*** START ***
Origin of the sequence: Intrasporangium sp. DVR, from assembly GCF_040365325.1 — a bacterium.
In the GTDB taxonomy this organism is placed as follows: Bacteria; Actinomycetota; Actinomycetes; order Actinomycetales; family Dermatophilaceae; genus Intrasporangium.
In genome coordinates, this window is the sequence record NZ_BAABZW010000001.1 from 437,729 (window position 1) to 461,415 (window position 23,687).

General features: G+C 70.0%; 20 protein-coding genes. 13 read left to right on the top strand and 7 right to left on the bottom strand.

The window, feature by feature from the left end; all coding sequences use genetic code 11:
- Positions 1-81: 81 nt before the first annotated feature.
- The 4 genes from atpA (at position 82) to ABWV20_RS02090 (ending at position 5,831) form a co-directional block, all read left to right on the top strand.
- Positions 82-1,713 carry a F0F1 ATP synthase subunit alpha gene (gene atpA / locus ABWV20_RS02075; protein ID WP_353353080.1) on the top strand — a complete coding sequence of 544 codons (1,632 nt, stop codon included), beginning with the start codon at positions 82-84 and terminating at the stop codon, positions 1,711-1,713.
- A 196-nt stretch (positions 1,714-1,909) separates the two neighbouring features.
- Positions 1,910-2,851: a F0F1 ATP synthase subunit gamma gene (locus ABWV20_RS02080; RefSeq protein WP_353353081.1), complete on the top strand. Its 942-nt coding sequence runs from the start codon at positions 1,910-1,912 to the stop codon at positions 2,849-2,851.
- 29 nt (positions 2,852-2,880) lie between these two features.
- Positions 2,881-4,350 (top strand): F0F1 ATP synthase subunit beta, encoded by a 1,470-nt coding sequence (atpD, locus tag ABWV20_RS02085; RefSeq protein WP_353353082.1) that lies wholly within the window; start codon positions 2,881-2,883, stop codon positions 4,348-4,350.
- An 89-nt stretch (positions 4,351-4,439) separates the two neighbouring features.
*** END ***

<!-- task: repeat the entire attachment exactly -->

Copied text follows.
Origin of the sequence: Intrasporangium sp. DVR, from assembly GCF_040365325.1 — a bacterium.
In the GTDB taxonomy this organism is placed as follows: Bacteria; Actinomycetota; Actinomycetes; order Actinomycetales; family Dermatophilaceae; genus Intrasporangium.
In genome coordinates, this window is the sequence record NZ_BAABZW010000001.1 from 437,729 (window position 1) to 461,415 (window position 23,687).

General features: G+C 70.0%; 20 protein-coding genes. 13 read left to right on the top strand and 7 right to left on the bottom strand.

The window, feature by feature from the left end; all coding sequences use genetic code 11:
- Positions 1-81: 81 nt before the first annotated feature.
- The 4 genes from atpA (at position 82) to ABWV20_RS02090 (ending at position 5,831) form a co-directional block, all read left to right on the top strand.
- Positions 82-1,713 carry a F0F1 ATP synthase subunit alpha gene (gene atpA / locus ABWV20_RS02075; protein ID WP_353353080.1) on the top strand — a complete coding sequence of 544 codons (1,632 nt, stop codon included), beginning with the start codon at positions 82-84 and terminating at the stop codon, positions 1,711-1,713.
- A 196-nt stretch (positions 1,714-1,909) separates the two neighbouring features.
- Positions 1,910-2,851: a F0F1 ATP synthase subunit gamma gene (locus ABWV20_RS02080; RefSeq protein WP_353353081.1), complete on the top strand. Its 942-nt coding sequence runs from the start codon at positions 1,910-1,912 to the stop codon at positions 2,849-2,851.
- 29 nt (positions 2,852-2,880) lie between these two features.
- Positions 2,881-4,350 (top strand): F0F1 ATP synthase subunit beta, encoded by a 1,470-nt coding sequence (atpD, locus tag ABWV20_RS02085; RefSeq protein WP_353353082.1) that lies wholly within the window; start codon positions 2,881-2,883, stop codon positions 4,348-4,350.
- An 89-nt stretch (positions 4,351-4,439) separates the two neighbouring features.